Cardinal Suenens 

It would exceed the limits of a critical book of this nature to recount much more of the history of the Council. Let this brief introduction, together with those to subsequent sections, suffice to present the context, and to shed light on the motives, for the doctrines that we shall be examining.


Cardinal Lecaro

This first sketch already evokes some of the most important protagonists in the drama: on the one side those that we may call ‘the children of light’, amongst whom we have seen Cardinal Ottaviani, the very symbol of the Roman Curia and Prefect of the Congregation of the Holy Office [29], the Vatican organ responsible for the purity and the integrity of the Faith; on the other side, ‘the children of the World’, a Freemason-studded cast: the liberal (or ‘progressive’) theological experts and Bishops, principally of French and German origin, well prepared and organized, and not shrinking from unconstitutionality, or even from deceit, in their zeal to attain their ends; in the center a Pope not endorsing the former group but acting as mediator and conciliator between both. And so the scene is set for a drama that will bring untold damage to the Hoy Church of God, the dynamics of which, like some vast and infernal wheel, continue to thresh and to winnow humankind to this very day.



C.   The Council’s Opposition to the Catholic Faith


We have said above that the aim of this book is to show how the Council teaching opposes the Catholic Faith. We use the neutral word ‘opposition’ not wishing to commit ourselves as yet to  describing the texts in question as ‘errors’, ‘ambiguities’, or ‘attacks.’ We shall commit ourselves later after having examined a sufficient number of such texts to make this assessment. We shall proceed briefly to show:


  1. How the Council opposes the Faith;
  2. How the traditional World has responded;
  3. How the present book responds;
  4. How the book is structured in consequence.


  1. How the Council Opposes the Faith


The Council’s opposes the Faith in two ways, verbally or tacitly: by what it says and by what it leaves unsaid. The verbal opposition may be explicit or implicit. Explicit opposition occurs when for instance the Council speaks of ‘churches’, which contradicts Catholic teaching that there is only one church; implicit opposition occurs when for instance the Council says that man is ‘the beginning … of every social organization’[30] insinuating that State authority derives from the people. In the latter type of instance interpretations may vary, but should always take account of the context. The Council’s opposition to the Faith is tacit when it passes over a Catholic doctrine in silence, as when it fails explicitly to condemn contraception.



  1. How the Traditional World has Responded


Relatively little criticism has been levelled against the Council in postconciliar times. Reaction to conciliar heterodoxy from the side of canonically regular Traditionalist institutes has typically been of a Neo-Conservative bent. Canonically irregular institutes, by contrast, such as that of the Society of St. Pius X and of the Sedevacantists, as well as the traditionalist laity, have been more forthright and outspoken [31], in the footsteps of Monsignor Lefebvre and of renowned lay commentators of the past, such as Professor de Oliveira and Jean Madiran. The only Prelate in good standing with Rome who has opposed the Council as a whole, and that in vigorous terms, is, to date, Archbishop Carlo Maria Viganò - ad multos annos!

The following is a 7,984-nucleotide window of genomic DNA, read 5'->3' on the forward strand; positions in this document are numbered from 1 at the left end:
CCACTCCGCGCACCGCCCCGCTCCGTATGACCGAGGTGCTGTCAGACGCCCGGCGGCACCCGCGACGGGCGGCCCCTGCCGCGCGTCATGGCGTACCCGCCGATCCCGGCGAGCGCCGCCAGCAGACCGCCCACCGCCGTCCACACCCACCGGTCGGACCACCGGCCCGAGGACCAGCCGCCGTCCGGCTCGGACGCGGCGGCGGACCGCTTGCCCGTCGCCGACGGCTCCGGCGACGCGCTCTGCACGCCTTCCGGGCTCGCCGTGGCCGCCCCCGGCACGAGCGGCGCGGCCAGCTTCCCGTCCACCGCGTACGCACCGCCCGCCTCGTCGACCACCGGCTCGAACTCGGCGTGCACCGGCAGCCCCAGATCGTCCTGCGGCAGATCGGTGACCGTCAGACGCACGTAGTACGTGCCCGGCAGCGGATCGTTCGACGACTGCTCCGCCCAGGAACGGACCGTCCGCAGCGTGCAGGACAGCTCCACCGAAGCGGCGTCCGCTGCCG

1. How the Present Book Responds


To show up the deficiencies of the Council we shall respond by rebutting them with Traditional Catholic teaching, since Tradition, together with the Holy Scriptures, constitutes one of the two sources of the Faith. When such a doctrine is defined as dogma, we shall often quote that dogma itself, since Faith consists in its dogmas. Clearly this is not to play off one magisterial document against another, like bringing up a white knight to a red knight on a chess-board; but rather to show in the light of Tradition and dogma, in other words in the light of Church doctrine, which has remained unaltered for 2,000 years and has progressed only in the depth and clarity of its expression, that the latter text is false.



  1. How the Book is Structured in Consequence


Now since the heterodox texts are spread out over all the Council documents, the material on which we must work are the Council documents as a whole. How should a work of this type be structured? The most effective way to evaluate the texts in question will clearly be to examine them according to their themes: not chronologically, then, document by document, but rather thematically. Our criterion for establishing the themes of the Council texts will be what we understand to be the underlying intent of the Council, namely the desire to adapt the Church to the World. We shall, however, begin our study with another issue, which, as we shall see in the course of the book, is in fact the most fundamental issue at stake in the whole Council, and that is the question of Truth.